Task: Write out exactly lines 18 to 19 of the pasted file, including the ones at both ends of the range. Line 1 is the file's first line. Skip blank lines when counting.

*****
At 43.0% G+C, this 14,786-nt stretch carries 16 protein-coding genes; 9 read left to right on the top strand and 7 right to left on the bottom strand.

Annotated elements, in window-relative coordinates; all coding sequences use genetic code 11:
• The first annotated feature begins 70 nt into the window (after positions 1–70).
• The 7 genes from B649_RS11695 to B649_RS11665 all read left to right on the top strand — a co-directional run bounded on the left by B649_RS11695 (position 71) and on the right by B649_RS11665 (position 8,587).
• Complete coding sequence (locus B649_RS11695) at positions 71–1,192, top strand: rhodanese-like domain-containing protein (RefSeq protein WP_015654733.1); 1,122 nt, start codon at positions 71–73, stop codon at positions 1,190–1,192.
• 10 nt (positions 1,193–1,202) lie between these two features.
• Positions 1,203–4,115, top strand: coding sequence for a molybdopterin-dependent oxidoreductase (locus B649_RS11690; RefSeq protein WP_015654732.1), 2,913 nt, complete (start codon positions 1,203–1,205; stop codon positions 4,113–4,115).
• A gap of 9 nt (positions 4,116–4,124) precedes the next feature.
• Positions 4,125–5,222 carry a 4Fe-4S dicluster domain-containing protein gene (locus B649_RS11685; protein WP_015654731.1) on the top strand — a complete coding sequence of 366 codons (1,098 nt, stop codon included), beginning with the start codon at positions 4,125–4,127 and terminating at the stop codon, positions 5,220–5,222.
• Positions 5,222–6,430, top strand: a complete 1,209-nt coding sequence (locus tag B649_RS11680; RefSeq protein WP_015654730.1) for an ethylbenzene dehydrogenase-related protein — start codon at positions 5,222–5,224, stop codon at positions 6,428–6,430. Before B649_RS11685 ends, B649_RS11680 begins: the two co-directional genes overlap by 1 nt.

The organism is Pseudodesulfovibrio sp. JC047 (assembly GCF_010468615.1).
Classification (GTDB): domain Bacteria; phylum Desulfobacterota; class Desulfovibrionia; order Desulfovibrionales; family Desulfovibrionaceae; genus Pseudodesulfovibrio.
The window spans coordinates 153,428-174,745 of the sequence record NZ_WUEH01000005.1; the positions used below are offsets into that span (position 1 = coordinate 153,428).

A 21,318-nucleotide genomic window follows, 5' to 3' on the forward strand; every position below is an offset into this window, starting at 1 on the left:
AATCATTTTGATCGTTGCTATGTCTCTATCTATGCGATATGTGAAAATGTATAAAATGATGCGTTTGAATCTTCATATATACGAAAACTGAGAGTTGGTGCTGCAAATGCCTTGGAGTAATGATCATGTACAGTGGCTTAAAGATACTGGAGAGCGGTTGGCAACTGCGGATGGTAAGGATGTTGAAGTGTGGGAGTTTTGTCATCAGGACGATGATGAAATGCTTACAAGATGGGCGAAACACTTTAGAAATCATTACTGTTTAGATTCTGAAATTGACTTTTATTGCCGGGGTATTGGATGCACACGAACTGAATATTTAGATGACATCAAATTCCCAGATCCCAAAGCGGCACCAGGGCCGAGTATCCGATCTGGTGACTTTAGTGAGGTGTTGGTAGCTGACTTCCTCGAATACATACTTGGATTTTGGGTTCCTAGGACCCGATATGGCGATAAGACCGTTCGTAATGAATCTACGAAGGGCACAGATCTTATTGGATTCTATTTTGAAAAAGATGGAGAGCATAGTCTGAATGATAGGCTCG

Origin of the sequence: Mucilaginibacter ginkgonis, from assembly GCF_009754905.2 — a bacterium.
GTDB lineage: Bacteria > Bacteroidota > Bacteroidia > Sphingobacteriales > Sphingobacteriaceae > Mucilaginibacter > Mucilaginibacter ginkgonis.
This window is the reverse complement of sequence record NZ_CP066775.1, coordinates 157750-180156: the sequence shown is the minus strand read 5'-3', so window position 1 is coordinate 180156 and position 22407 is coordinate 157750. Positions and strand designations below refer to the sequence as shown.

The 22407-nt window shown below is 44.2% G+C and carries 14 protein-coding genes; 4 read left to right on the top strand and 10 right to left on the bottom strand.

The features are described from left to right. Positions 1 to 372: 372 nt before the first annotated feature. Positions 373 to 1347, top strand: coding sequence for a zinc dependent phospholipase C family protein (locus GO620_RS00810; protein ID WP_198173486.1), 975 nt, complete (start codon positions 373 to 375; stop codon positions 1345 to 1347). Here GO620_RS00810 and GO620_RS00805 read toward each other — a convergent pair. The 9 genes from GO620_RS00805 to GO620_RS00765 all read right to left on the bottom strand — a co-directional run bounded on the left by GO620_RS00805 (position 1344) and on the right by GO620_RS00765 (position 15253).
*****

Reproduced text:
This window is the reverse complement of sequence record NZ_CP066775.1, coordinates 157750-180156: the sequence shown is the minus strand read 5'-3', so window position 1 is coordinate 180156 and position 22407 is coordinate 157750. Positions and strand designations below refer to the sequence as shown.

The 22407-nt window shown below is 44.2% G+C and carries 14 protein-coding genes; 4 read left to right on the top strand and 10 right to left on the bottom strand.